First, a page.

Roland Barthes’ “introduction to the Structural Analysis of Narratives”, A Summary and Response
In the essay “Introduction to the Structural Analysis of Narratives”, Roland Barthes outlines an integrative, hierarchical theory for the structure and meaning of the narrative. His starting point is linguistic, but Barthes goes beyond the scope of this discipline by treating the narrative, a discourse, as “a long sentence” (84). The narrative derives its meaning from three hierarchical levels: functions, actions and narration. The relationships within and between these levels are reciprocal. Barthes’ interest is not only to “follow the unfolding of the story,” but also to “recognize its construction in ‘storyes (sic)’”(87).
The level of function relates to the “functional nature of certain segments of the story”(88). Barthes claims that the narrative is made up of segments of functions, acquiring their meaning when in combination with other units. The next level of meaning is action - the level of the character. Structuralist criticism has redefined and restricted the role of the character from a “being” to a “participant”(106). The third level of meaning is the level of narration. It is the “point of communication”(107) between a narrator and a reader. Here Barthes discusses different types of authors and points of view. He concludes that the narrative has its own logic and time, unrelated to the mimetic order.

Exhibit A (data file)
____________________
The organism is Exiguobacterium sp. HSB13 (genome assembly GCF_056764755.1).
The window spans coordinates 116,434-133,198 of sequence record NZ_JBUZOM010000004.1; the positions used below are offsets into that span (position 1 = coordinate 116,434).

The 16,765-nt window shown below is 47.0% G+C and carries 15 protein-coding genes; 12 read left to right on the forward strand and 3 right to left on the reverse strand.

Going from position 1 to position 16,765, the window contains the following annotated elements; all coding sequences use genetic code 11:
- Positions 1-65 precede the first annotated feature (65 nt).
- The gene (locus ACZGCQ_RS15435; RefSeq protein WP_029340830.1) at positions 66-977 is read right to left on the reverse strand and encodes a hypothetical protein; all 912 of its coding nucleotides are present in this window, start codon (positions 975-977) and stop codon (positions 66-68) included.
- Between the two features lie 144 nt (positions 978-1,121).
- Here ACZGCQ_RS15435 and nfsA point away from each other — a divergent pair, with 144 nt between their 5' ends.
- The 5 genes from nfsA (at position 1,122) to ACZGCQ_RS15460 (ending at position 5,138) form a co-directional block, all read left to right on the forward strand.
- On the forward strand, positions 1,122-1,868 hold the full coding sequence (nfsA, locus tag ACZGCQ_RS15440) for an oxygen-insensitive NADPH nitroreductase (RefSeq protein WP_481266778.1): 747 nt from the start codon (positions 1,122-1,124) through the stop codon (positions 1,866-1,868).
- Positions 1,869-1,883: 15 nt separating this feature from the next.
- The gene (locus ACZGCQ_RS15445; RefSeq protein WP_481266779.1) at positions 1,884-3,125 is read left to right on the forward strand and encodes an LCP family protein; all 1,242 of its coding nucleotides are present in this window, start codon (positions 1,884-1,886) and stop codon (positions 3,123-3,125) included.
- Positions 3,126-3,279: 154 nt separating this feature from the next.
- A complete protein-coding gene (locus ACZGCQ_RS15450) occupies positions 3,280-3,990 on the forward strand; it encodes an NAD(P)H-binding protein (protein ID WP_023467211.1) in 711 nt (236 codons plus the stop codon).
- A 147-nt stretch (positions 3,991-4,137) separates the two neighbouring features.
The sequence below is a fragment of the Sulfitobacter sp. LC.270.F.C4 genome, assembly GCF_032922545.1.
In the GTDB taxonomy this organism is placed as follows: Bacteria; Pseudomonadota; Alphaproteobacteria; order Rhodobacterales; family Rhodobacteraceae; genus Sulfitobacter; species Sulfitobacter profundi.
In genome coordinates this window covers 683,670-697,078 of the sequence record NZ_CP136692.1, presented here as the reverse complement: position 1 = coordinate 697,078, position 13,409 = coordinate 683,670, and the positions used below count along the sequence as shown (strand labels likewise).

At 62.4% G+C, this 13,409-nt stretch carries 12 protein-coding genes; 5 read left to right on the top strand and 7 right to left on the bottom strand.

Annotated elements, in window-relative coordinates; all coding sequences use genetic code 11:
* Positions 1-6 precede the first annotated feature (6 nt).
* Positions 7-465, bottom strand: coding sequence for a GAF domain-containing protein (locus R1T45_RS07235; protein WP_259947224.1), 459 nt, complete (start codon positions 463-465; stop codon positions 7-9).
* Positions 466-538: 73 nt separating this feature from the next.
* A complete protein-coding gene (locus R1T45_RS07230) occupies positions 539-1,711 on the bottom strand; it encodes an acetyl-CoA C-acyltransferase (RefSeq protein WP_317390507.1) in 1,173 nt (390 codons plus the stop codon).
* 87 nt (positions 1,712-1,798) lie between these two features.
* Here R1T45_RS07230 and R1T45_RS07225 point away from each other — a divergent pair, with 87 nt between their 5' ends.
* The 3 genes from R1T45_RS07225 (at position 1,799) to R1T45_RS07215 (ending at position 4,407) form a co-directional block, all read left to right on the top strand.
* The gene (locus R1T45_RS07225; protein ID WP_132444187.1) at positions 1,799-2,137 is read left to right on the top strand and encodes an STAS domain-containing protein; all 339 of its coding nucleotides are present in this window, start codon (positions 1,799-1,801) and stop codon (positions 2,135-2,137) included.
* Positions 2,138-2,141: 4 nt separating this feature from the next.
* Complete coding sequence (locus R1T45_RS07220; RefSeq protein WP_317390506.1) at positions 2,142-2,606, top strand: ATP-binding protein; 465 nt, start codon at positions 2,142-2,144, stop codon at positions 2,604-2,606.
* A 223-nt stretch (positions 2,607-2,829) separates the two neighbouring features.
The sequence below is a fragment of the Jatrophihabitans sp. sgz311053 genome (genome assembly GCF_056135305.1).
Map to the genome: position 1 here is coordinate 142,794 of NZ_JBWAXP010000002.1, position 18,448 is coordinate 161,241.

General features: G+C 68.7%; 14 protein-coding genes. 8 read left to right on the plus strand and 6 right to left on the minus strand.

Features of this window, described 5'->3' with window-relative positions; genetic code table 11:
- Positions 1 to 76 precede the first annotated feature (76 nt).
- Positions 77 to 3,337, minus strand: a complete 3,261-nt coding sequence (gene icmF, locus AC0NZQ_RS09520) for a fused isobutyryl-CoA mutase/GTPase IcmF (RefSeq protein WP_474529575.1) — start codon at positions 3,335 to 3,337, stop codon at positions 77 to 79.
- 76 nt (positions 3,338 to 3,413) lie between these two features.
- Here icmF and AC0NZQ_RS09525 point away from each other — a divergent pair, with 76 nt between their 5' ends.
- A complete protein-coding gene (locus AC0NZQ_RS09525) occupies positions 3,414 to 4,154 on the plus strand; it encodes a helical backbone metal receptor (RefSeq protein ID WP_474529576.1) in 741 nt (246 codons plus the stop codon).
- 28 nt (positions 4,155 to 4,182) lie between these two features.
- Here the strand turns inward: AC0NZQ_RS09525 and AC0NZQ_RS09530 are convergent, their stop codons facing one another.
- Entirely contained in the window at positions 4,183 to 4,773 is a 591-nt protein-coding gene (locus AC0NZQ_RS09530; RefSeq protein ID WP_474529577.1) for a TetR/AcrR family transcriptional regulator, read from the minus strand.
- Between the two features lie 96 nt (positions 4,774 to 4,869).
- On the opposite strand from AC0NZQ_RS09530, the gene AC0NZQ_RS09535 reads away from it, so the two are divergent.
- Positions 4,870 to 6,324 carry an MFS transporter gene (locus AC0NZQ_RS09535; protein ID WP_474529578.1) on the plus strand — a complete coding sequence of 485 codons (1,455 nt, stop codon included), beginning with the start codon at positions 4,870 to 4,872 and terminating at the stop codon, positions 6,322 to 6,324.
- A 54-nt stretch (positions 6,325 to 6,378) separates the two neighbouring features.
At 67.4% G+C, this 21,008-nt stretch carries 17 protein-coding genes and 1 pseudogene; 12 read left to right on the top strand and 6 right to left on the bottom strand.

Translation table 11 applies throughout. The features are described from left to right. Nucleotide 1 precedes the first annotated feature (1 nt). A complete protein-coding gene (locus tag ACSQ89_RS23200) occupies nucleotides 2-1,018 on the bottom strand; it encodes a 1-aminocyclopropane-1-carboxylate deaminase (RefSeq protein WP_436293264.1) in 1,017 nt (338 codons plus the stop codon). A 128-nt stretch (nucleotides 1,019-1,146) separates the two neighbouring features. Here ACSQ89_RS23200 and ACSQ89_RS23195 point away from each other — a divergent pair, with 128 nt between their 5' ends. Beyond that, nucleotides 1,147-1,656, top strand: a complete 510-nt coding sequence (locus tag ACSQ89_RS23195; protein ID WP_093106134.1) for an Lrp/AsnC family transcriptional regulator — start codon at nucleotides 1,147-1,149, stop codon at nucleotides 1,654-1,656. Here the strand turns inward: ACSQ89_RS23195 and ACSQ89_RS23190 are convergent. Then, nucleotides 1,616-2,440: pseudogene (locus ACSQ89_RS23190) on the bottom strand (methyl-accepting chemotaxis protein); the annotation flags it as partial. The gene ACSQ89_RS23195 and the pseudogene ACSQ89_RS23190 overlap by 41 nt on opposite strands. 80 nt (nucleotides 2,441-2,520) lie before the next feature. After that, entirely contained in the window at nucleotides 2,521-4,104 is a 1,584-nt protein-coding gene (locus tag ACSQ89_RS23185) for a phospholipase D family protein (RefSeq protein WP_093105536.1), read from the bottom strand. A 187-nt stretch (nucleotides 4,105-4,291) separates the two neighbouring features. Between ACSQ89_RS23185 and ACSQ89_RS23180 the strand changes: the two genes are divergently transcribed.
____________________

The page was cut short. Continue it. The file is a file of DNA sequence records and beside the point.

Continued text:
It is unclear whether a certain fatigue from the classics or just plain trendiness prompted Roland Barthes to use the popular James Bond as a tutor text, but in retrospect Barthes’ brilliant analysis suffers from this unfortunate choice. Although Aristotle much quoted and admired by Barthes also used the popular writings of his time as examples, it seems that the Greek texts have aged much better than those of Ian Fleming. Moreover, Barthes’ painstaking investigation of every aspect in the meaning and form of such narratives would have mystified even the great detective himself.
Barthes, Rolans.”Introduction to the Structural Analysis of Narratives.” Image-Music-Text.Trans.Stephen Heath.New York: Farrar, Straus and Giroux, 1977.79-124.